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UK’s Octopus Energy is launching a $3.7-billion (£3 billion) offshore wind fund in cooperation with Japan’s Tokyo Gas as part of an ambition to invest in projects in Europe to reduce fossil fuel reliance and boost energy security.
The Octopus Energy Offshore Wind fund will invest in the development, construction, and operational stages of both fixed and floating offshore wind farms, as well as companies creating new offshore wind, the UK company said in a statement on Friday.
The fund was set up with a $236 million (£190 million) cornerstone investment from Japanese energy giant Tokyo Gas.
“This latest partnership further deepens Octopus Energy’s relationship with Tokyo Gas - and we look forward to welcoming on board more investors so together we can tap into this huge offshore wind opportunity worldwide,” said Zoisa North-Bond, CEO of Octopus Energy Generation.
Kentaro Kimoto, Representative Corporate Executive Officer and Vice President of Tokyo Gas commented,
“Tokyo Gas has set a target to acquire and trade 6 GW renewable power sources by 2030. To accomplish this goal, we have proactively taken multifaceted approaches for offshore wind projects, and will accelerate developments of offshore wind, including floating offshore wind.”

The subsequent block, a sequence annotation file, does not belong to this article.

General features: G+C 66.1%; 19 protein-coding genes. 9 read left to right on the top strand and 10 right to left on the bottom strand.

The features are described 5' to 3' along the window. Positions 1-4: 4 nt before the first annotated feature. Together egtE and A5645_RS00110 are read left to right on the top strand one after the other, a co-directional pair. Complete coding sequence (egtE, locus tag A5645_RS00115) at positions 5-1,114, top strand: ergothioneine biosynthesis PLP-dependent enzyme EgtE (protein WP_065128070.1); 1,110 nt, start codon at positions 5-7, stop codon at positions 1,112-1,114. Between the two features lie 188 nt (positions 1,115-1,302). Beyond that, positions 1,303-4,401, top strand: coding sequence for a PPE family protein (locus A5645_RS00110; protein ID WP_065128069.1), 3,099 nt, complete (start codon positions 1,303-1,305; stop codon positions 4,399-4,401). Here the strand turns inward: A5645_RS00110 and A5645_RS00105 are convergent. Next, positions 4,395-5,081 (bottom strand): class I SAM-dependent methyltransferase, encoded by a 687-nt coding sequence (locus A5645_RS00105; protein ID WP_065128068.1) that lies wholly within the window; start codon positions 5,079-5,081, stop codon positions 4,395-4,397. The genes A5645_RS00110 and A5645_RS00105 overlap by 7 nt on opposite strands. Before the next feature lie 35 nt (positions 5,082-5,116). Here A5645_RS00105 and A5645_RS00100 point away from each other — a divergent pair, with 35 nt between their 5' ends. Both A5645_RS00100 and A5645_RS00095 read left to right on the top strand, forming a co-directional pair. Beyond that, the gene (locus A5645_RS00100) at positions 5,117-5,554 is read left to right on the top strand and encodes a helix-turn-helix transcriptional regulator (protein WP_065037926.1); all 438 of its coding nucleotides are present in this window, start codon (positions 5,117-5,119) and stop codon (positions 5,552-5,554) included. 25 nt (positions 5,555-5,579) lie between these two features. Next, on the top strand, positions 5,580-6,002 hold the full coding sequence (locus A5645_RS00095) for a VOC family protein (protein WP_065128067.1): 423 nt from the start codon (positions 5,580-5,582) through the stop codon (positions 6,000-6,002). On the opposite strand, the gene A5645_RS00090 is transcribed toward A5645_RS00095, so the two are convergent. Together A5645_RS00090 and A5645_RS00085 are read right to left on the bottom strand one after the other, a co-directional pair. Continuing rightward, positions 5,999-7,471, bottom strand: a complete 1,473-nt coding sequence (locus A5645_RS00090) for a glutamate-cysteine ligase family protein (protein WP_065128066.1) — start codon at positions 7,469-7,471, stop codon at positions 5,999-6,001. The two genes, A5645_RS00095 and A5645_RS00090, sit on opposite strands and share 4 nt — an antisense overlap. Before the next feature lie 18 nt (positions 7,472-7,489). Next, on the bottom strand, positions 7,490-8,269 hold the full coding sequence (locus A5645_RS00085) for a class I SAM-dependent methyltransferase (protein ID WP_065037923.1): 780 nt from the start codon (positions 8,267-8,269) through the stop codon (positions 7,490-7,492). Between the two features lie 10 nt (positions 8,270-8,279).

Earlier this year, Octopus Energy said it plans to lead investments worth $18.6 billion (£15 billion) into offshore wind power projects globally by 2030. Octopus Energy said its plans “to unleash” the investments into offshore wind would go towards the generation of 12 gigawatts (GW) of renewable electricity a year, enough to power 10 million homes.
The offshore wind industry has seen several major setbacks since the summer—auctions in the U.S. and the UK were a flop and a large UK project was canceled due to surging costs and challenging market conditions pressuring new developments. Meanwhile, developers in the U.S. are seeking looser requirements for tax credits to make projects economically feasible. In addition, Siemens Energy is reviewing the scope of activities at its wind turbine-making unit, Siemens Gamesa, as quality issues, rising costs, and ramp-up challenges in the wind business dragged the company into a net loss of $5 billion for the 2023 fiscal year.
By Charles Kennedy for Oilprice.com
Charles is a writer for Oilprice.com